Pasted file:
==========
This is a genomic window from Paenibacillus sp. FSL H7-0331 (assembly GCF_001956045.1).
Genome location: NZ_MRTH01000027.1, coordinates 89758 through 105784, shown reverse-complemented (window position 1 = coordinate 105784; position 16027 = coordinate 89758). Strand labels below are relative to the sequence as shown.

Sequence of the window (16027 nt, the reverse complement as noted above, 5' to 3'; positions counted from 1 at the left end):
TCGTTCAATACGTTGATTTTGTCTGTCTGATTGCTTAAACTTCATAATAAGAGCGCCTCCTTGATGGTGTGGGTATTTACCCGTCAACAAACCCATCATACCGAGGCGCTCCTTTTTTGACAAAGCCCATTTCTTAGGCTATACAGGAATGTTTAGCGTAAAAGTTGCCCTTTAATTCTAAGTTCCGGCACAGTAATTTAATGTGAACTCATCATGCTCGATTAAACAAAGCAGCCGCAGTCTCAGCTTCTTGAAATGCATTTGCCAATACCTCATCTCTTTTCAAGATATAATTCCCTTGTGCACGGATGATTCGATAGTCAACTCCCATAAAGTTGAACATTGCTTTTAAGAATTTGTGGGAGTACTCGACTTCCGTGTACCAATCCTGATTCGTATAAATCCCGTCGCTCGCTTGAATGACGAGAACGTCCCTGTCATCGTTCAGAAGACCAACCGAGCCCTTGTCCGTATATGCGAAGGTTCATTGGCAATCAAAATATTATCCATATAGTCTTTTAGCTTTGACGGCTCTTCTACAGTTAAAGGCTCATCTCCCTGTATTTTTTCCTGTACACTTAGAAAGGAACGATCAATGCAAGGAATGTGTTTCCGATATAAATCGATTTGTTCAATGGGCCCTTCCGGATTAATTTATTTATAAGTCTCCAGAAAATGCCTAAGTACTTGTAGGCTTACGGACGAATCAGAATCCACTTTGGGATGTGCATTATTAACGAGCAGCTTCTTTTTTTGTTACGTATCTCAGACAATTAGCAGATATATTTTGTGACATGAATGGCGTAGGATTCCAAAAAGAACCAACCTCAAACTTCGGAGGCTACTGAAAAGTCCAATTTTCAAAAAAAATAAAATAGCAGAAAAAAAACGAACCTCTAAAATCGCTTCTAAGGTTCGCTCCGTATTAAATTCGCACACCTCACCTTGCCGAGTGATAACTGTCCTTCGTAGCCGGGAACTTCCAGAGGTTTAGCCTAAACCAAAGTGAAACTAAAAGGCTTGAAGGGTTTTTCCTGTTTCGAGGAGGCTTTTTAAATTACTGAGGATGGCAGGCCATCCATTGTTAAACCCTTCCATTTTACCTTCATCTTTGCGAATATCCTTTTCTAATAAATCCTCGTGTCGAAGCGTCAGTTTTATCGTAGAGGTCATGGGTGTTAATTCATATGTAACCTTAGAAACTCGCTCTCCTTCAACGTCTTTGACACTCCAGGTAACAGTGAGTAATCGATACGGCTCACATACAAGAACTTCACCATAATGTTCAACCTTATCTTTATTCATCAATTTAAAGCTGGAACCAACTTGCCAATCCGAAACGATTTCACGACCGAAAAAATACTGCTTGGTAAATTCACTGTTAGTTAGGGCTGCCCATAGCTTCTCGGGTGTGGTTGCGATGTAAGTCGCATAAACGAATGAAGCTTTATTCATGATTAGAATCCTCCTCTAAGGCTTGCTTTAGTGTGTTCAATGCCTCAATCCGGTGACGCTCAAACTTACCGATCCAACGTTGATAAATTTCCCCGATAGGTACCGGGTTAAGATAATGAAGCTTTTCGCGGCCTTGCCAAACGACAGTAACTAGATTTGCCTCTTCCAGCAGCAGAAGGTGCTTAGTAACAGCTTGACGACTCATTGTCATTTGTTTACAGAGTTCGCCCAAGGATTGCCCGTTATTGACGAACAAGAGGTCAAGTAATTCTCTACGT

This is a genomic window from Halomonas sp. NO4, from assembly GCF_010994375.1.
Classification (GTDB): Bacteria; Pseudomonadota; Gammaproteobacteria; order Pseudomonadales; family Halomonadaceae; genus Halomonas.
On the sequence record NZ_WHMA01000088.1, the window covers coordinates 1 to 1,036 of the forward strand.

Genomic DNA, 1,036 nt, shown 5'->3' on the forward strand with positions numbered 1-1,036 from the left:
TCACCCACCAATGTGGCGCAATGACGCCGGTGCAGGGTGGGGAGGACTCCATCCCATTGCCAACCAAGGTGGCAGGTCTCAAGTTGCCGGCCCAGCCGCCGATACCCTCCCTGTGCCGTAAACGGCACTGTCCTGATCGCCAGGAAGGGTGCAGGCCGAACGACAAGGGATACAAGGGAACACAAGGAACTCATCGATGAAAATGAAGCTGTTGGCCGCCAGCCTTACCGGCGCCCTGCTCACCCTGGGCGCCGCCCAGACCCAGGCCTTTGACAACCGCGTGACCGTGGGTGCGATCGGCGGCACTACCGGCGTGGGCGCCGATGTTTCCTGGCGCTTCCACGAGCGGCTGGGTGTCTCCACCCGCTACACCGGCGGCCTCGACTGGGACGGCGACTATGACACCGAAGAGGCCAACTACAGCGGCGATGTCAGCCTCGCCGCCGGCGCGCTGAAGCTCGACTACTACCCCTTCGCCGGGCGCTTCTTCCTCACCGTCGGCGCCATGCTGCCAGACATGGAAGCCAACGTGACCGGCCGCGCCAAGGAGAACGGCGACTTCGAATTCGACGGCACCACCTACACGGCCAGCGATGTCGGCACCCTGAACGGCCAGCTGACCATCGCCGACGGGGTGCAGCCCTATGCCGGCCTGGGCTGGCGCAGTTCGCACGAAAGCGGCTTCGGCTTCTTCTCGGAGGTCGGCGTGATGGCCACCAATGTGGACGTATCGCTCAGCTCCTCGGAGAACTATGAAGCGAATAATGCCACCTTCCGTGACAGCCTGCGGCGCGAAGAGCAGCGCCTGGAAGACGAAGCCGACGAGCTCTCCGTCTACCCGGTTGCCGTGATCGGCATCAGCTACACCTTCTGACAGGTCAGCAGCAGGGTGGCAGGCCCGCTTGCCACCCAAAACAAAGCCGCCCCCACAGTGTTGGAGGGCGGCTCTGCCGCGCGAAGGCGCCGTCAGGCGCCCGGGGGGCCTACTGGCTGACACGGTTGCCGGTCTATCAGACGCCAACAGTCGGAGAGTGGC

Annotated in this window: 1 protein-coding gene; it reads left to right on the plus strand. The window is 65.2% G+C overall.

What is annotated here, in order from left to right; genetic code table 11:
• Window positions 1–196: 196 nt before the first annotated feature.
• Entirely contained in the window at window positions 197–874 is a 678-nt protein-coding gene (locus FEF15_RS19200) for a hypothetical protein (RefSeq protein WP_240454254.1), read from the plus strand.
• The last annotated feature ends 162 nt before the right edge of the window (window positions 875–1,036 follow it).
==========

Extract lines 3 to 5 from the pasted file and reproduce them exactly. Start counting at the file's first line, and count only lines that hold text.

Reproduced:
Sequence of the window (16027 nt, the reverse complement as noted above, 5' to 3'; positions counted from 1 at the left end):
TCGTTCAATACGTTGATTTTGTCTGTCTGATTGCTTAAACTTCATAATAAGAGCGCCTCCTTGATGGTGTGGGTATTTACCCGTCAACAAACCCATCATACCGAGGCGCTCCTTTTTTGACAAAGCCCATTTCTTAGGCTATACAGGAATGTTTAGCGTAAAAGTTGCCCTTTAATTCTAAGTTCCGGCACAGTAATTTAATGTGAACTCATCATGCTCGATTAAACAAAGCAGCCGCAGTCTCAGCTTCTTGAAATGCATTTGCCAATACCTCATCTCTTTTCAAGATATAATTCCCTTGTGCACGGATGATTCGATAGTCAACTCCCATAAAGTTGAACATTGCTTTTAAGAATTTGTGGGAGTACTCGACTTCCGTGTACCAATCCTGATTCGTATAAATCCCGTCGCTCGCTTGAATGACGAGAACGTCCCTGTCATCGTTCAGAAGACCAACCGAGCCCTTGTCCGTATATGCGAAGGTTCATTGGCAATCAAAATATTATCCATATAGTCTTTTAGCTTTGACGGCTCTTCTACAGTTAAAGGCTCATCTCCCTGTATTTTTTCCTGTACACTTAGAAAGGAACGATCAATGCAAGGAATGTGTTTCCGATATAAATCGATTTGTTCAATGGGCCCTTCCGGATTAATTTATTTATAAGTCTCCAGAAAATGCCTAAGTACTTGTAGGCTTACGGACGAATCAGAATCCACTTTGGGATGTGCATTATTAACGAGCAGCTTCTTTTTTTGTTACGTATCTCAGACAATTAGCAGATATATTTTGTGACATGAATGGCGTAGGATTCCAAAAAGAACCAACCTCAAACTTCGGAGGCTACTGAAAAGTCCAATTTTCAAAAAAAATAAAATAGCAGAAAAAAAACGAACCTCTAAAATCGCTTCTAAGGTTCGCTCCGTATTAAATTCGCACACCTCACCTTGCCGAGTGATAACTGTCCTTCGTAGCCGGGAACTTCCAGAGGTTTAGCCTAAACCAAAGTGAAACTAAAAGGCTTGAAGGGTTTTTCCTGTTTCGAGGAGGCTTTTTAAATTACTGAGGATGGCAGGCCATCCATTGTTAAACCCTTCCATTTTACCTTCATCTTTGCGAATATCCTTTTCTAATAAATCCTCGTGTCGAAGCGTCAGTTTTATCGTAGAGGTCATGGGTGTTAATTCATATGTAACCTTAGAAACTCGCTCTCCTTCAACGTCTTTGACACTCCAGGTAACAGTGAGTAATCGATACGGCTCACATACAAGAACTTCACCATAATGTTCAACCTTATCTTTATTCATCAATTTAAAGCTGGAACCAACTTGCCAATCCGAAACGATTTCACGACCGAAAAAATACTGCTTGGTAAATTCACTGTTAGTTAGGGCTGCCCATAGCTTCTCGGGTGTGGTTGCGATGTAAGTCGCATAAACGAATGAAGCTTTATTCATGATTAGAATCCTCCTCTAAGGCTTGCTTTAGTGTGTTCAATGCCTCAATCCGGTGACGCTCAAACTTACCGATCCAACGTTGATAAATTTCCCCGATAGGTACCGGGTTAAGATAATGAAGCTTTTCGCGGCCTTGCCAAACGACAGTAACTAGATTTGCCTCTTCCAGCAGCAGAAGGTGCTTAGTAACAGCTTGACGACTCATTGTCATTTGTTTACAGAGTTCGCCCAAGGATTGCCCGTTATTGACGAACAAGAGGTCAAGTAATTCTCTACGT

This is a genomic window from Halomonas sp. NO4, from assembly GCF_010994375.1.